Canadian provinces lift COVID restrictions, protests persist – CBS17.com

TORONTO (AP) — A rapidly growing list of Canadian provinces moved to lift their COVID-19 restrictions as protesters denouncing virus precautions kept up the pressure with truck blockades Wednesday in the capital and at major border crossings Americans, including the economically vital bridge to Detroit.

Alberta, Saskatchewan, Quebec and Prince Edward Island this week announced plans to roll back some or all of the measures, with Alberta, Canada‘s most conservative province, immediately giving up its passport vaccination for places such as restaurants and getting rid of masks at the end of the month. .

Alberta Opposition Leader Rachel Notley has accused Alberta Premier Jason Kenney of allowing an “unlawful blockade to dictate public health measures.”

Protesters have been blocking the border crossing in Coutts, Alberta for more than a week and a half. About 50 trucks remained there on Wednesday.

In addition, more than 400 trucks paralyzed downtown Ottawa, Canada’s capital, during a protest that began late last month.

And a blockade by people mostly in pickup trucks entered its third day at the Ambassador Bridge between Detroit and Windsor, Ont. Traffic was blocked from entering Canada, while some US-bound traffic was still moving.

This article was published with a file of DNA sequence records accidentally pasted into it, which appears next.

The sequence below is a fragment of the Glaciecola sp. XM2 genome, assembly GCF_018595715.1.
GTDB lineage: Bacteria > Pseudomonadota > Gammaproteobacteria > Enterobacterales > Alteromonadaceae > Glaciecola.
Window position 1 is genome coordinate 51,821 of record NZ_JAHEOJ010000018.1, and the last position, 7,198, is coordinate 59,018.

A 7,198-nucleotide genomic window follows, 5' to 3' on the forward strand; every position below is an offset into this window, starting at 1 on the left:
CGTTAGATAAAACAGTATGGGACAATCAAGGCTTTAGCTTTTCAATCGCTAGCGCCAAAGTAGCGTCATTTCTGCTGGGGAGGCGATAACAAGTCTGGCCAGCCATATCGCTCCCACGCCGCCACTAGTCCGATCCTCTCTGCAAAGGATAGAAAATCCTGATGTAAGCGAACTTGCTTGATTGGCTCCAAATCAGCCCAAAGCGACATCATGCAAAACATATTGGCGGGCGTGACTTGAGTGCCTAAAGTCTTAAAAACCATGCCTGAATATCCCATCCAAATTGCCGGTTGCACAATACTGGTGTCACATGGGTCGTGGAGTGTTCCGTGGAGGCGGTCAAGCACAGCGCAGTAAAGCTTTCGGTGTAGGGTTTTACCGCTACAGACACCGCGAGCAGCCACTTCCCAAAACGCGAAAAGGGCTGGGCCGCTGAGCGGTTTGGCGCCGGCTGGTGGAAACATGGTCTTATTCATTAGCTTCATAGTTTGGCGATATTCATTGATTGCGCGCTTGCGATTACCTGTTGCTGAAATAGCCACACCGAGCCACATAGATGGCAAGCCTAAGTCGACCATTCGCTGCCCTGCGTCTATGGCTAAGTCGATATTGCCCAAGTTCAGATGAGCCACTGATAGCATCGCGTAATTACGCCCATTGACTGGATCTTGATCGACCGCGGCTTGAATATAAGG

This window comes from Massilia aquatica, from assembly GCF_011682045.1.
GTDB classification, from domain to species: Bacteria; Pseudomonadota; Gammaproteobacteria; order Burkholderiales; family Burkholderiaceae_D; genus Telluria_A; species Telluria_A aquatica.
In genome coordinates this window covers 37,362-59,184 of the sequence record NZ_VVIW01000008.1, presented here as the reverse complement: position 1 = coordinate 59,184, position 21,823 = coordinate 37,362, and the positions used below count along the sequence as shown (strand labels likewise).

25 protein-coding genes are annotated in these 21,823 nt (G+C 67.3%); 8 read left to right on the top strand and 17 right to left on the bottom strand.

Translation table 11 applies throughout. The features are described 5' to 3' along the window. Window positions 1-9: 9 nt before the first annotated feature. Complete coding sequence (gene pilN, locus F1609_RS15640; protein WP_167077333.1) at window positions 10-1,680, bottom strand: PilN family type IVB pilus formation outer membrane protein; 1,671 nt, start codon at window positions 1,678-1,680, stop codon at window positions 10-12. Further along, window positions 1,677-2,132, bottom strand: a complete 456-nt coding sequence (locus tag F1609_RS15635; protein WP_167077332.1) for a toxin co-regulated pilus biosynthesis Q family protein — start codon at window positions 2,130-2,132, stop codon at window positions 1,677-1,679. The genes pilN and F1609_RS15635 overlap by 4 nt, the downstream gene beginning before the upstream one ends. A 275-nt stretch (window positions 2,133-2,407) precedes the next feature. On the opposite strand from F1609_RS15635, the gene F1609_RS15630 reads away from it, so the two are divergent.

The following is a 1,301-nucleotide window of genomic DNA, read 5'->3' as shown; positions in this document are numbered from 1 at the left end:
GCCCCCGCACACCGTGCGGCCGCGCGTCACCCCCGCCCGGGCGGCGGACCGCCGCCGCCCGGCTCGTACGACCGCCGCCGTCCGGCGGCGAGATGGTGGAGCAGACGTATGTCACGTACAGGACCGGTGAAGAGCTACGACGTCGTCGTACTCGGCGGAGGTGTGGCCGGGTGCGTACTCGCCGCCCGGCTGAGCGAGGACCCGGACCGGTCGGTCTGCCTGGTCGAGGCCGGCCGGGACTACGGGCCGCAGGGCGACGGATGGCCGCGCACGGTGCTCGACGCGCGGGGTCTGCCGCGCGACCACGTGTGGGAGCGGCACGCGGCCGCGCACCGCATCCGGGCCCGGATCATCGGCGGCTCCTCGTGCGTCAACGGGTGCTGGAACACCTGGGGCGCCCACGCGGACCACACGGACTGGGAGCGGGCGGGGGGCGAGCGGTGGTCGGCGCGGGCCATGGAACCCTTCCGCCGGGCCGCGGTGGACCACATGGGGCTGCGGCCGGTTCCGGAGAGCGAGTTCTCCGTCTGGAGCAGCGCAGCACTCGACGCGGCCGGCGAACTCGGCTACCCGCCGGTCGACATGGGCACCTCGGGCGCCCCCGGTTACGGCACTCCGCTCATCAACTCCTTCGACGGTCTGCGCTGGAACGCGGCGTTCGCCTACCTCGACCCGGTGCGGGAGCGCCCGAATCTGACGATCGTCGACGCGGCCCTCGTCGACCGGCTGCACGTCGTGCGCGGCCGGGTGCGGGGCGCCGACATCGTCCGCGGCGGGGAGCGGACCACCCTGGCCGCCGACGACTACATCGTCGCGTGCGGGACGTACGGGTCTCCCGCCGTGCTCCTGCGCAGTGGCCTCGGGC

The bridge carries 25% of all trade between Canada and the United States, and Canadian lawmakers have expressed growing concern about the economic effects.

“They’re basically putting their foot down the throats of all Canadians,” said federal Emergency Preparedness Minister Bill Blair. “They’re cutting essential supply lines.”

Windsor Mayor Drew Dilkens said police did not turn people away for fear of escalating the situation and causing a larger protest. Police said the demonstration involved 50 to 74 vehicles and around 100 protesters.

“When that bridge is closed for an hour, the auto industry takes notice,” Dilkens said, referring to the auto industry in and around Windsor and Detroit. “When it’s closed for several days, people start demanding action, and we hear you. We’re not going to let that happen for an extended period of time.”

Some of the protesters say they are ready to die for their cause, he said.